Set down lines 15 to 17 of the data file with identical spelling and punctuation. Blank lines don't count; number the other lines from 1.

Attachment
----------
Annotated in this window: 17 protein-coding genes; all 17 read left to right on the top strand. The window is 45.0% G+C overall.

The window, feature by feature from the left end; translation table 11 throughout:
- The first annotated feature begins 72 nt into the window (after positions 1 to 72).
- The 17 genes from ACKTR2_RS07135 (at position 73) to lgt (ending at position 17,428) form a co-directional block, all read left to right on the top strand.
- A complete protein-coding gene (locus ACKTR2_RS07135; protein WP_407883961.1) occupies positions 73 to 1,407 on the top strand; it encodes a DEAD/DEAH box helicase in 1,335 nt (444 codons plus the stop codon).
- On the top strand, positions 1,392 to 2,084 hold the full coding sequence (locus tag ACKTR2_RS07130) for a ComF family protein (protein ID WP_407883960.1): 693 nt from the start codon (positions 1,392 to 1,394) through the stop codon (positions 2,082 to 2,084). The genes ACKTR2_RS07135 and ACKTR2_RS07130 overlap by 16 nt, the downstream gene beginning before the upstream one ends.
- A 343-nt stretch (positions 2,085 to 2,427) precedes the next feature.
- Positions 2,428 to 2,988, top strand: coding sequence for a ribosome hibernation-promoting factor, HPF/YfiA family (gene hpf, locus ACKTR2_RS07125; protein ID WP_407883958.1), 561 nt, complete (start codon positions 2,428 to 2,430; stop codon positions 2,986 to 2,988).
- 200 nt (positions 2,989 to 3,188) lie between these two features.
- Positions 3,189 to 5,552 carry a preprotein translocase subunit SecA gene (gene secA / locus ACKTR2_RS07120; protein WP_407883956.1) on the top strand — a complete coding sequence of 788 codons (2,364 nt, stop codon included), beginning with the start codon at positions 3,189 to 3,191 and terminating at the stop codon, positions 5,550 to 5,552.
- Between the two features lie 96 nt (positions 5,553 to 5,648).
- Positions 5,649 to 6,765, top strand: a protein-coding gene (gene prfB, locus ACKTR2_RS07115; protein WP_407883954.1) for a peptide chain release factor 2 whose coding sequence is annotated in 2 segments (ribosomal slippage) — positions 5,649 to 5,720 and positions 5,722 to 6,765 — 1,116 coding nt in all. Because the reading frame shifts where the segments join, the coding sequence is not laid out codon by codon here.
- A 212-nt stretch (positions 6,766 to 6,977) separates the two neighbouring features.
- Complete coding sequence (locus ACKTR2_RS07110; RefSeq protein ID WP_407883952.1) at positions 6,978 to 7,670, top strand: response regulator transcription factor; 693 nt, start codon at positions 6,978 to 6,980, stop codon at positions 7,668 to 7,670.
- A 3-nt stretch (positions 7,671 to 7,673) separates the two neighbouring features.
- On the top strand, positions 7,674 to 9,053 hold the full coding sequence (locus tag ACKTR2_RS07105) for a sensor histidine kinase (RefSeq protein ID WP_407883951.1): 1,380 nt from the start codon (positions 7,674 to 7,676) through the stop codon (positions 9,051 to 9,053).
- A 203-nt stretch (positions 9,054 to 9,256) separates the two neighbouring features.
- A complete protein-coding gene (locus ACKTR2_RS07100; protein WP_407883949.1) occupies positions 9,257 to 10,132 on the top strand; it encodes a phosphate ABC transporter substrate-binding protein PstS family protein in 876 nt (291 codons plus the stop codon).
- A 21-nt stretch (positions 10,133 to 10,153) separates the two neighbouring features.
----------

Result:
- A 3-nt stretch (positions 7,671 to 7,673) separates the two neighbouring features.
- On the top strand, positions 7,674 to 9,053 hold the full coding sequence (locus tag ACKTR2_RS07105) for a sensor histidine kinase (RefSeq protein ID WP_407883951.1): 1,380 nt from the start codon (positions 7,674 to 7,676) through the stop codon (positions 9,051 to 9,053).
- A 203-nt stretch (positions 9,054 to 9,256) separates the two neighbouring features.